I was seven when we moved to Flagstaff, Arizona. Being from Kentucky I had never been to an area that was so dry. In Kentucky trees grow naturally and must be mowed regularly if you intend on having a lawn. When you look at a map you see two different Americas (the wet one and the dry one) divided by the Mississippi River.
I was moving from the Wet US to the Dry US. Some areas of northern Arizona are so dry that no weeds will grow. The only thing that grows there is rocks and the rock formations are a natural thing of beauty.
My grew up in Kentucky where most of the race horses are raised - lush and green. Winslow is 50 miles from Flagstaff and looks as lush as the surface of the moon. I cannot imagine the sense of dread that my mother must have felt as we approached her new home. She had never been to Flagstaff and had to take my dad's word for it that there were trees.
Flagstaff is at the heart of the largest Ponderosa Pine forest in the world. It sits at the base of the San Francisco Peaks and Mt. Eldon sits in the middle of the city. It is truly beautiful and will always be home in my heart.
I grew up as a kid spending countless hours exploring the woods immediately accessible to our home. The ditch, officially Rio de Flag, was half a block from our house. Mars Hill was a couple blocks away and Buffalo Park was about a mile through the forest. It was a child's dream with lots of places to get into trouble.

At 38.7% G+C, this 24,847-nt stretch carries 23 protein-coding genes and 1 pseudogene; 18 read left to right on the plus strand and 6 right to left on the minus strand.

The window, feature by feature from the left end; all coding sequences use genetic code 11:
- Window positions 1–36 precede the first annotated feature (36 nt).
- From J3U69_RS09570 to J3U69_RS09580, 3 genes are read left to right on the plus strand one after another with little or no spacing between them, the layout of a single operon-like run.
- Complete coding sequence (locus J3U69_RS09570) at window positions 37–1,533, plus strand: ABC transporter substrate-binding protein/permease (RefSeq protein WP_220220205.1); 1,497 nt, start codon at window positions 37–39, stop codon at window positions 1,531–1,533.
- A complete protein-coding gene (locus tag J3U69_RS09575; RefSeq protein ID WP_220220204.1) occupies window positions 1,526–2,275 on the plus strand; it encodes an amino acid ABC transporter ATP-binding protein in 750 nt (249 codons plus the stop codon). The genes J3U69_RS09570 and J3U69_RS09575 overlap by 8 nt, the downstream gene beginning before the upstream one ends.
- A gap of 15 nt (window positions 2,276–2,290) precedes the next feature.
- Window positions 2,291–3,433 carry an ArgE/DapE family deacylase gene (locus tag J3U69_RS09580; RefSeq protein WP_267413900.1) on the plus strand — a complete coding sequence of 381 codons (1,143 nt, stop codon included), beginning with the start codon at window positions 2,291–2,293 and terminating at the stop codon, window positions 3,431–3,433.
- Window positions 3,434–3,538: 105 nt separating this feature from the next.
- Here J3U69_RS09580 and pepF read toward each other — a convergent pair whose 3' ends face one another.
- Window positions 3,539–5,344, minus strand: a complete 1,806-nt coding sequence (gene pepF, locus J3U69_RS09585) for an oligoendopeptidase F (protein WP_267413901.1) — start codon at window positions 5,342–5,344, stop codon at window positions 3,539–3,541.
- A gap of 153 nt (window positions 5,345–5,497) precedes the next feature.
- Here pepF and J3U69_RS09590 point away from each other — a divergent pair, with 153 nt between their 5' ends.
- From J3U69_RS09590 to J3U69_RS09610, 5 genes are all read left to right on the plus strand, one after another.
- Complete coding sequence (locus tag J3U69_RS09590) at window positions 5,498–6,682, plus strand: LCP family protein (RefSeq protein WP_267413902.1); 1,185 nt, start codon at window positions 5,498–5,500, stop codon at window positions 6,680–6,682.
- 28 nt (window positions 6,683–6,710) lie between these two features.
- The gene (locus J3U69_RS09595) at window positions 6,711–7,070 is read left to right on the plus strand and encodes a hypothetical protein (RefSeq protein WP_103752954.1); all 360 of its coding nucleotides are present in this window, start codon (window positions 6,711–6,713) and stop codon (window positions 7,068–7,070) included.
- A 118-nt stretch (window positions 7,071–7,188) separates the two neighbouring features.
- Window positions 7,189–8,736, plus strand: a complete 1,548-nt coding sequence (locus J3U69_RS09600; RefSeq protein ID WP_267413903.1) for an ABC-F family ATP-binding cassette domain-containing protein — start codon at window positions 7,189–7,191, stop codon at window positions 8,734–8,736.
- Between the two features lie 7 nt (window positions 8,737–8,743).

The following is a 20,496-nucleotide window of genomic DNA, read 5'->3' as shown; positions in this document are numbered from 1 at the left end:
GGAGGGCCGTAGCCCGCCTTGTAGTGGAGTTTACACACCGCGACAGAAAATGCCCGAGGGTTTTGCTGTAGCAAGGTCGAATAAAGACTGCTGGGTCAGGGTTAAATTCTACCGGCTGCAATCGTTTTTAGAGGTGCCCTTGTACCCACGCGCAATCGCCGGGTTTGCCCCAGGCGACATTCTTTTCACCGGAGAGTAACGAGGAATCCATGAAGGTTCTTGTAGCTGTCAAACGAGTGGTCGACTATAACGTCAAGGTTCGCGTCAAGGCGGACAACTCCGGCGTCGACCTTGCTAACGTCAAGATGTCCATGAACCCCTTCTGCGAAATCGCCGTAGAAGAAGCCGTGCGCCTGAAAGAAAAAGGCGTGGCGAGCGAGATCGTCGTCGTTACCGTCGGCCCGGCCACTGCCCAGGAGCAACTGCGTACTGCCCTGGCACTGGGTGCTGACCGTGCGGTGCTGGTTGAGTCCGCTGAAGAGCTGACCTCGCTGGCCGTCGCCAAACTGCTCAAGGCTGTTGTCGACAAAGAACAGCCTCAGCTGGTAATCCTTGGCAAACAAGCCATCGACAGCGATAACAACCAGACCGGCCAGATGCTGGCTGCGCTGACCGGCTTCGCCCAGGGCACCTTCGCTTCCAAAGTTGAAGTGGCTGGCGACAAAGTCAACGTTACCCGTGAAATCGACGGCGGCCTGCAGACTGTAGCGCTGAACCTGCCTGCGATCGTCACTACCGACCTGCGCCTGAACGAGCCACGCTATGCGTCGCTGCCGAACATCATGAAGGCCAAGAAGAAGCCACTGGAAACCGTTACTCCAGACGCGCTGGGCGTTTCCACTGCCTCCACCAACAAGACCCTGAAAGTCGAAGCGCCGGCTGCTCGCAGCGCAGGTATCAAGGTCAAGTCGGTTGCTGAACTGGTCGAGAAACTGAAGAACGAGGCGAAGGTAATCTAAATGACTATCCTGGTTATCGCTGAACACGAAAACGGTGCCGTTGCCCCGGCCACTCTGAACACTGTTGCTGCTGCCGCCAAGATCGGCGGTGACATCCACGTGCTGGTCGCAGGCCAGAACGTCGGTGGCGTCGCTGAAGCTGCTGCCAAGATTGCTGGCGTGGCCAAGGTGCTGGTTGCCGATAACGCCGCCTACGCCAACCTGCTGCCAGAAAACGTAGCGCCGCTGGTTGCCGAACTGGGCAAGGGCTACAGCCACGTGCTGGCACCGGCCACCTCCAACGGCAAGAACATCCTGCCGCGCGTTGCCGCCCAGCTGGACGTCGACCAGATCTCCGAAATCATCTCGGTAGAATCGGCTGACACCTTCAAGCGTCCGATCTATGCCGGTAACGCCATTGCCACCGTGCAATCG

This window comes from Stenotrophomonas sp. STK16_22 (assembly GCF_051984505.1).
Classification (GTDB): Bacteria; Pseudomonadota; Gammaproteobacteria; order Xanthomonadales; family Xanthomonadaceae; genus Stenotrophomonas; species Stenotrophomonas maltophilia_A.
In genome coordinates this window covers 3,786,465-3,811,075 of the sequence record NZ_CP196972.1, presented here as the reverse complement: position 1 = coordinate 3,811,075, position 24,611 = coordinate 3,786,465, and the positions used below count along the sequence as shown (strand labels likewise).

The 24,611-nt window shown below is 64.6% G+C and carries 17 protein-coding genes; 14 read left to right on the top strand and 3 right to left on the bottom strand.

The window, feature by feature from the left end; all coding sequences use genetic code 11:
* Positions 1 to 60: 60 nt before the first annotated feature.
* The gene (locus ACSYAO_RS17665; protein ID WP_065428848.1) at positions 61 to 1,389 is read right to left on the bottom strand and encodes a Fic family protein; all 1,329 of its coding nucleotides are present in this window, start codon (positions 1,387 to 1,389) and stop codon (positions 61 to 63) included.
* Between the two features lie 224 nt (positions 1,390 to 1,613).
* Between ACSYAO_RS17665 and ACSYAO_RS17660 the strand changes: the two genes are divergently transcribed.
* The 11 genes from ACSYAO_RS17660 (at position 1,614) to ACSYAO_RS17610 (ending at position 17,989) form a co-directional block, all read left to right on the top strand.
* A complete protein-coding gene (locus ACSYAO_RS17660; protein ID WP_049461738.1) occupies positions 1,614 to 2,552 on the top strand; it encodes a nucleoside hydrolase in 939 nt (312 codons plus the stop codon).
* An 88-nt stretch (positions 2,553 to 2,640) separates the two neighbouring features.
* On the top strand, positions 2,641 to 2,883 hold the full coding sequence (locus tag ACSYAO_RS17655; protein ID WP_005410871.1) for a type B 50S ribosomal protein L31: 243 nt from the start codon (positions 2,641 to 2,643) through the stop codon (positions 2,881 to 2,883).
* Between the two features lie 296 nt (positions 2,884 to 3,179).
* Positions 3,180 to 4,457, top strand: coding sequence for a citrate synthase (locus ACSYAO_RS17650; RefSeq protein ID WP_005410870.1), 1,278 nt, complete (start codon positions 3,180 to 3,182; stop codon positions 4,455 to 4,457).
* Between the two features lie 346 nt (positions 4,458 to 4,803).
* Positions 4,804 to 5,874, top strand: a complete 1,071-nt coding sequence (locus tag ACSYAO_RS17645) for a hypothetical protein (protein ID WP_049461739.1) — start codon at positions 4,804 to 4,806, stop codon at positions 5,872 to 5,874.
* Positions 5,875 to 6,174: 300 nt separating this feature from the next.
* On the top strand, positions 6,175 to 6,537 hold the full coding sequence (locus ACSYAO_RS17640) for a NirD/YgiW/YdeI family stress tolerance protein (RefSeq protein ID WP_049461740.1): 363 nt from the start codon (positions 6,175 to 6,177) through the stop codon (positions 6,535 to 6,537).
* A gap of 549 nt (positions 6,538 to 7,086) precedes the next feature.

Flagstaff is a magical town. Nested under the watchful eye of the San Francisco peaks and surrounded by pine forests. The peaks have been considered the source of power by the native people for hundreds of years.
100 years have past since the first white men came with their logging operations and railroad. They tried to drive the magic from the area but the medicine still lingers in places.
Next came the tourists, with their caravans of families on a quest to see the Great Canyon. Soon cheap hotels with neon lights and crying children ruled over the town.
Then came the scientists with their equipment, the brought with them the belief that the magic could be quantified, studied, understood, and harnessed. They were called geologists, anthropologists, forestologists, astronomers, and astronauts. Each of these men brought their own conceit and a will to contain the magic.